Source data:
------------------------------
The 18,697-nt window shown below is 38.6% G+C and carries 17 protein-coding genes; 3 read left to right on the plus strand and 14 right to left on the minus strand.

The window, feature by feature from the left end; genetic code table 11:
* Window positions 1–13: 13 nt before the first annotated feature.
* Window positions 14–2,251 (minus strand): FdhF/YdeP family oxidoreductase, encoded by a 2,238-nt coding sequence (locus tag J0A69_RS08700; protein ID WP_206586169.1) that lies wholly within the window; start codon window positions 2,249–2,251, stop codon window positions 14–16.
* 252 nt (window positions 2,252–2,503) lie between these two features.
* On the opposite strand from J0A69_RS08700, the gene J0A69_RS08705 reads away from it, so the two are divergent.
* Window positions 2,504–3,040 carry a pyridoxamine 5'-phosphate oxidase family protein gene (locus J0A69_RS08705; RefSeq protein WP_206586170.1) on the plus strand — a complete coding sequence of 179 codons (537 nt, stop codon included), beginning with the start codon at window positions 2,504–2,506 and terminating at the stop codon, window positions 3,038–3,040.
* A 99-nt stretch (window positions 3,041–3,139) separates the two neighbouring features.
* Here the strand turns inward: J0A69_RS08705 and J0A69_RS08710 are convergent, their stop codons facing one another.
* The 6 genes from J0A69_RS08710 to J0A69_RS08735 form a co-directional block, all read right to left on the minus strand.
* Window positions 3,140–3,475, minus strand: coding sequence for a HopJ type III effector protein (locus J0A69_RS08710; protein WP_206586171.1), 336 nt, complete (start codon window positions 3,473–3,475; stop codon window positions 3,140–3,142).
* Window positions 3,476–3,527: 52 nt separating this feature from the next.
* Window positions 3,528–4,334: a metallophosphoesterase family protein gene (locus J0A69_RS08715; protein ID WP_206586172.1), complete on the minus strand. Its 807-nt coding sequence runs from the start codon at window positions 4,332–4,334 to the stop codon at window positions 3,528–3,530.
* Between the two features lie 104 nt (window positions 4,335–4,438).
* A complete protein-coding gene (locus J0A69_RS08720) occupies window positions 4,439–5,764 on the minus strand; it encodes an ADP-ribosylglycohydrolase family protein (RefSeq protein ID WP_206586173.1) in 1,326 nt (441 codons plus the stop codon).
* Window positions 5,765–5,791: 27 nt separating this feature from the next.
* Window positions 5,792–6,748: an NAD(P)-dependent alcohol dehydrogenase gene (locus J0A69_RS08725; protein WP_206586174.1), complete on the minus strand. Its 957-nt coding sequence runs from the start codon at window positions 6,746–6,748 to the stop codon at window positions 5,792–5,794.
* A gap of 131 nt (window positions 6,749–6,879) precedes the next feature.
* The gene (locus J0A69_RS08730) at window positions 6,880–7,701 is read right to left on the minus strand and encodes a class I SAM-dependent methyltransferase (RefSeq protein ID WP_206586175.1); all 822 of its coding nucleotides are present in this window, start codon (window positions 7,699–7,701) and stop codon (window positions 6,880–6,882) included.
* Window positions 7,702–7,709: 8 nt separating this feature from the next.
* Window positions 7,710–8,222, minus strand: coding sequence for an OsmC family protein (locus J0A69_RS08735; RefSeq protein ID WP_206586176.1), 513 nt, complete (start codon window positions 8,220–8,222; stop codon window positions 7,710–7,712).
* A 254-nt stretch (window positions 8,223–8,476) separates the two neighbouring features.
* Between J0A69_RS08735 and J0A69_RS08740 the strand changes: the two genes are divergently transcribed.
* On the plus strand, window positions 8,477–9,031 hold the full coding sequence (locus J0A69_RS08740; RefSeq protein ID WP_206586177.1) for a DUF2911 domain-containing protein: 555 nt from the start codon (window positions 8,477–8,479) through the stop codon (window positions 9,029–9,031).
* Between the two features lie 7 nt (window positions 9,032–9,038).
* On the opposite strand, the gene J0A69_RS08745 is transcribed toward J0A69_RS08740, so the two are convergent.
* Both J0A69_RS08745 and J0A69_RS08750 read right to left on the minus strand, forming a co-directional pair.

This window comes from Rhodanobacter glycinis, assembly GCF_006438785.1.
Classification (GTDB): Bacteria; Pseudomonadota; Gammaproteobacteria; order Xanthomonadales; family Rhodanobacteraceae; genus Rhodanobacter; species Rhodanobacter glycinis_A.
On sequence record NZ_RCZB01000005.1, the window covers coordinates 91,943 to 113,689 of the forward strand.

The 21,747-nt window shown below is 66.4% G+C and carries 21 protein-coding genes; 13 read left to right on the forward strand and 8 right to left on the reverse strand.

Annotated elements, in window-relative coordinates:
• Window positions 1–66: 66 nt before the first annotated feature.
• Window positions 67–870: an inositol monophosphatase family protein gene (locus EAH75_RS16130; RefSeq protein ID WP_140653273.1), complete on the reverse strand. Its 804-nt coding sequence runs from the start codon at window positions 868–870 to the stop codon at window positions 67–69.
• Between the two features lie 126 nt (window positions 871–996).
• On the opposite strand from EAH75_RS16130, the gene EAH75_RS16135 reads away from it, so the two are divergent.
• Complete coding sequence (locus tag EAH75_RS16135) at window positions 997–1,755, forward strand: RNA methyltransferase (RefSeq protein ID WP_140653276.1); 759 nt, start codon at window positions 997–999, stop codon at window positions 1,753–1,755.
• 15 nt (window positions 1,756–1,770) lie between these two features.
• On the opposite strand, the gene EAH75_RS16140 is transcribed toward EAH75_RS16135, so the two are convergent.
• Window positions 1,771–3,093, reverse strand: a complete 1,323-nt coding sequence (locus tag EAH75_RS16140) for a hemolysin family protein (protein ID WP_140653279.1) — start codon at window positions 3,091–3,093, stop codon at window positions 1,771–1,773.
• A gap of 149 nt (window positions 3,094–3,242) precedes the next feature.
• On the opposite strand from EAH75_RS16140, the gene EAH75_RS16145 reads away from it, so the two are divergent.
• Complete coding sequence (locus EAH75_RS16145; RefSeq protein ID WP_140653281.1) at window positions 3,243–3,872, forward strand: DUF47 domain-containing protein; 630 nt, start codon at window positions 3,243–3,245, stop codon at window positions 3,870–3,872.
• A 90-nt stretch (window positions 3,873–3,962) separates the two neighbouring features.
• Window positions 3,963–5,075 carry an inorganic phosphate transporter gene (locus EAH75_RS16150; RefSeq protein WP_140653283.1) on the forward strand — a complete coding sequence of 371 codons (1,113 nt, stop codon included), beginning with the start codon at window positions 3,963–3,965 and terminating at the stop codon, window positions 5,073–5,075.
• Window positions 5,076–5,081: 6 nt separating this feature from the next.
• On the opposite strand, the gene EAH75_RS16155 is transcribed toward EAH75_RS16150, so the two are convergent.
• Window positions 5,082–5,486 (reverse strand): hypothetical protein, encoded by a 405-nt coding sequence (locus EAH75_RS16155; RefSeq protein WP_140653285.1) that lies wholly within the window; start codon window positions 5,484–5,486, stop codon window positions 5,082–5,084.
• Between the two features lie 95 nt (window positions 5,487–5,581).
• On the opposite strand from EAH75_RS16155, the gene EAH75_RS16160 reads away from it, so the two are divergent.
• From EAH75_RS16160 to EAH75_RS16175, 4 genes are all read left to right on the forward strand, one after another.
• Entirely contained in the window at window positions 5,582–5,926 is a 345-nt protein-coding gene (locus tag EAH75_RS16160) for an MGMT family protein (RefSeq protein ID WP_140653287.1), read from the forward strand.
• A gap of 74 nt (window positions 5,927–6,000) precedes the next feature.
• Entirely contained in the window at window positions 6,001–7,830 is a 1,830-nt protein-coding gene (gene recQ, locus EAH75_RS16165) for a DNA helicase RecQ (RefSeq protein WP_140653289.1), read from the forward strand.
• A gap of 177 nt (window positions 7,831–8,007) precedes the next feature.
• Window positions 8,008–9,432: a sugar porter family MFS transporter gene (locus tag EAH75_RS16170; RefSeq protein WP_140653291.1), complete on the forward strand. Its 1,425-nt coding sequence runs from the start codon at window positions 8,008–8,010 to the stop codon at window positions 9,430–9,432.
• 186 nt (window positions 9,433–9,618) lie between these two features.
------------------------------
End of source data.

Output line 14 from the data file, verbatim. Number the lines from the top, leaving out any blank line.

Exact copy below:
* Between the two features lie 104 nt (window positions 4,335–4,438).